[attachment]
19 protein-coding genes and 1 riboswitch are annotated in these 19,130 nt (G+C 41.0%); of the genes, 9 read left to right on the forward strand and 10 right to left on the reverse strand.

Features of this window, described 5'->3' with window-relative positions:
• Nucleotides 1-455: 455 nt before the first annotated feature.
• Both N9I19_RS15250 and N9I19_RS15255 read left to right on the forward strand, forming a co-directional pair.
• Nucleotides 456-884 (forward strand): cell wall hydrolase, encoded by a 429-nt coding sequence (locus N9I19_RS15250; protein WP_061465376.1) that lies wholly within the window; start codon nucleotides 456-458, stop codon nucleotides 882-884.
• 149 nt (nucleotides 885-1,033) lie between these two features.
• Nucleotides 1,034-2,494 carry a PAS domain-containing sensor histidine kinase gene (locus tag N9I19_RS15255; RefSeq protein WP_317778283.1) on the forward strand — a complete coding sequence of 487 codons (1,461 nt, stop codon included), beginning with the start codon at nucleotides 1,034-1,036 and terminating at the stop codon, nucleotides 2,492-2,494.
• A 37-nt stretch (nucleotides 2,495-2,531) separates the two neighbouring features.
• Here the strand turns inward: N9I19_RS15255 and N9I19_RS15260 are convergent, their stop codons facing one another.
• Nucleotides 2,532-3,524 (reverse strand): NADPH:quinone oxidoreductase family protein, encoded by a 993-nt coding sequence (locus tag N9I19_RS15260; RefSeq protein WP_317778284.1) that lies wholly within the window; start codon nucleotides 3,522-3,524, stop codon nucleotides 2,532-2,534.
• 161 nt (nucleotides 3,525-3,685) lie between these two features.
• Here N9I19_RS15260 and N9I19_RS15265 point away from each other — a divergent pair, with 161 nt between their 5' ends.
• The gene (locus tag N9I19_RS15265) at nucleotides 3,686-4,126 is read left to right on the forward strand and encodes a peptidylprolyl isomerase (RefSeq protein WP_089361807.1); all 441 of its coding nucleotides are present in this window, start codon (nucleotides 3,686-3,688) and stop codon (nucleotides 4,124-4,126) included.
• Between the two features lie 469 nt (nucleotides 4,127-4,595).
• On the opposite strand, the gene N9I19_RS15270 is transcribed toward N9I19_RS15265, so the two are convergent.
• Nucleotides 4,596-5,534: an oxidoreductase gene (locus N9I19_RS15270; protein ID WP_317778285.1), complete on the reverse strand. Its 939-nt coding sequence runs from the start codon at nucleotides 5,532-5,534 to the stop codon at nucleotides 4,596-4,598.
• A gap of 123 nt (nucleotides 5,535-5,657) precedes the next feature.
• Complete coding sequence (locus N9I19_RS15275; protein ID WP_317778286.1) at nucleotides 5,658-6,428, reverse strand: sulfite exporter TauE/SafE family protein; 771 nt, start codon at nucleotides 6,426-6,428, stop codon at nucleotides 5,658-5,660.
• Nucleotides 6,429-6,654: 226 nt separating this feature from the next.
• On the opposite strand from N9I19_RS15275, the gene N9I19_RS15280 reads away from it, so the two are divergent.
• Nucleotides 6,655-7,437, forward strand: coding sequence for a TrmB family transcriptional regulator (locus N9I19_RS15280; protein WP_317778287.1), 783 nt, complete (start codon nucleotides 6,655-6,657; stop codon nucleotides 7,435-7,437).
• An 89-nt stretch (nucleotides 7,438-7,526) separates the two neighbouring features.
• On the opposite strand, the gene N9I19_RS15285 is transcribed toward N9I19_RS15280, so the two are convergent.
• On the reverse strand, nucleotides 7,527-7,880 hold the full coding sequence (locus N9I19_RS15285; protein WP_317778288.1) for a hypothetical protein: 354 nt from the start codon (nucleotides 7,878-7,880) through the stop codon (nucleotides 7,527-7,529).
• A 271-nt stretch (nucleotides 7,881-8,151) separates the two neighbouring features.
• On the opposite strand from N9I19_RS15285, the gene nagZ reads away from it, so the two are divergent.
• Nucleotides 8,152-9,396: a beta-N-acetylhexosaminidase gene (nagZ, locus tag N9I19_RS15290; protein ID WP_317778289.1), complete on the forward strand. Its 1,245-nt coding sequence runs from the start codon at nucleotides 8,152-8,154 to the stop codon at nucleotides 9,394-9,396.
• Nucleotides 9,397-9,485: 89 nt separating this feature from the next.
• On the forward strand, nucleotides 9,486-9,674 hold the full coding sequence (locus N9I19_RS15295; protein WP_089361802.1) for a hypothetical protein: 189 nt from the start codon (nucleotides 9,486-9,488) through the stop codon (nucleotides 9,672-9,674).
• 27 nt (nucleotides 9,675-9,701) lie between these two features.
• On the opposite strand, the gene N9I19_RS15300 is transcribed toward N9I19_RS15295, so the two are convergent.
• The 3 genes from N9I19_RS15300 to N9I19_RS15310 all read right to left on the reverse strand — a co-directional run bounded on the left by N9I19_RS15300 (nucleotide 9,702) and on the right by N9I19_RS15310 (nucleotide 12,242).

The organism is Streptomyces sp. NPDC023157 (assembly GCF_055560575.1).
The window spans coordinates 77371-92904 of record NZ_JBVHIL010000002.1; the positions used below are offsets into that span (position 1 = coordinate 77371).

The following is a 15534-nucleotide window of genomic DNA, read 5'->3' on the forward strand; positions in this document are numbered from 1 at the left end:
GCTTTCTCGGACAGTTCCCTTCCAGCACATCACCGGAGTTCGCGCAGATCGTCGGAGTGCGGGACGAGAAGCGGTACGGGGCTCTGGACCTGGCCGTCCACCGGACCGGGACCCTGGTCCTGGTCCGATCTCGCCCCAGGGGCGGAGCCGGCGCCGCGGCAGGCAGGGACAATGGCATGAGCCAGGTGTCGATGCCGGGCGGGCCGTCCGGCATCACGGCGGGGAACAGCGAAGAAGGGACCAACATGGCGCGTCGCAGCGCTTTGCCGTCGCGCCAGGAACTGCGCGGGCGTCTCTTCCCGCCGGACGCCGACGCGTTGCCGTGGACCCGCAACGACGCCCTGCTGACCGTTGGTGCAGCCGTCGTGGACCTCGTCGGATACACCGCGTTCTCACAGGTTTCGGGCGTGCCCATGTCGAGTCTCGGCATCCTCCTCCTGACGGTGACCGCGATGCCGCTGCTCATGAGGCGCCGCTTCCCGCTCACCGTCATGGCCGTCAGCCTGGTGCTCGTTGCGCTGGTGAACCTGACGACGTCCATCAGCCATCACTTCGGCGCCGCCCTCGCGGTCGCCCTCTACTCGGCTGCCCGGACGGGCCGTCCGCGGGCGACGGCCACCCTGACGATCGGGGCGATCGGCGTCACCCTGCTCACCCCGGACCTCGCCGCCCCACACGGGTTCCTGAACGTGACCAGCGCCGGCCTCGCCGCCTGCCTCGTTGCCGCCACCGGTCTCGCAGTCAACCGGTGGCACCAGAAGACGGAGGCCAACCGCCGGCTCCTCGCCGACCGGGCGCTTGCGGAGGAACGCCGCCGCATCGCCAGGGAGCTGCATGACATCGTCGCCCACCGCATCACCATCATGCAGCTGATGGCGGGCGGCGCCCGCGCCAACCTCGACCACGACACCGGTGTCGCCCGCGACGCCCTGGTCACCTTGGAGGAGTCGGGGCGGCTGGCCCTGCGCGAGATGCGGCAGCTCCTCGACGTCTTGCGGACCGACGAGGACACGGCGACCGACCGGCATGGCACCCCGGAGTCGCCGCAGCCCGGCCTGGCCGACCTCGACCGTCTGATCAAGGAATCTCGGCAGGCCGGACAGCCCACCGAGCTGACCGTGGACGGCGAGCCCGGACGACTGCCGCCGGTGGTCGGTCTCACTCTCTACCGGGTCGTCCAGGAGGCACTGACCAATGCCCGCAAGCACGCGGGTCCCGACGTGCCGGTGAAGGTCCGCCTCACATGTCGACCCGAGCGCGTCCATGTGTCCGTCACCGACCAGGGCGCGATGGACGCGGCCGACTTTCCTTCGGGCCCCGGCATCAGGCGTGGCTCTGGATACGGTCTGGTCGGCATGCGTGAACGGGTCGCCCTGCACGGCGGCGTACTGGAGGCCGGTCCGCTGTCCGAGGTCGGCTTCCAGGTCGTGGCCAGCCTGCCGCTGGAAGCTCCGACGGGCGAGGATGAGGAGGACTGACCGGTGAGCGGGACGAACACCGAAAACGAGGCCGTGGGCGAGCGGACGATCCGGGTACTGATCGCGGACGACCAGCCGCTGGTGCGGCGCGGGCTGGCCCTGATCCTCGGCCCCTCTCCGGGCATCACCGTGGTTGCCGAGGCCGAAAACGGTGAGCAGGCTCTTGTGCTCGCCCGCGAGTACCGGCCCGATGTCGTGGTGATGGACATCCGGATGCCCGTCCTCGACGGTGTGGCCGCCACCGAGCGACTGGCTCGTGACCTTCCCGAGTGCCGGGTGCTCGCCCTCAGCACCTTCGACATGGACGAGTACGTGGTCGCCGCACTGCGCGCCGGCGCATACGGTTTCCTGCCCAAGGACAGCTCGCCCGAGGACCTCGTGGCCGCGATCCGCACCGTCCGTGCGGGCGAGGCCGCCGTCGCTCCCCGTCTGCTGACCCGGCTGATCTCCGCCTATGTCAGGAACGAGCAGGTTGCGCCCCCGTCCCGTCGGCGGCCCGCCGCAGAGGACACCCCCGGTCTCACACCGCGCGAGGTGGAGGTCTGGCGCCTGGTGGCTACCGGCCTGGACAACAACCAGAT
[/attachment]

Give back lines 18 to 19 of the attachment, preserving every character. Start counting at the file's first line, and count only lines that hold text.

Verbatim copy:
• Complete coding sequence (locus N9I19_RS15275; protein ID WP_317778286.1) at nucleotides 5,658-6,428, reverse strand: sulfite exporter TauE/SafE family protein; 771 nt, start codon at nucleotides 6,426-6,428, stop codon at nucleotides 5,658-5,660.
• Nucleotides 6,429-6,654: 226 nt separating this feature from the next.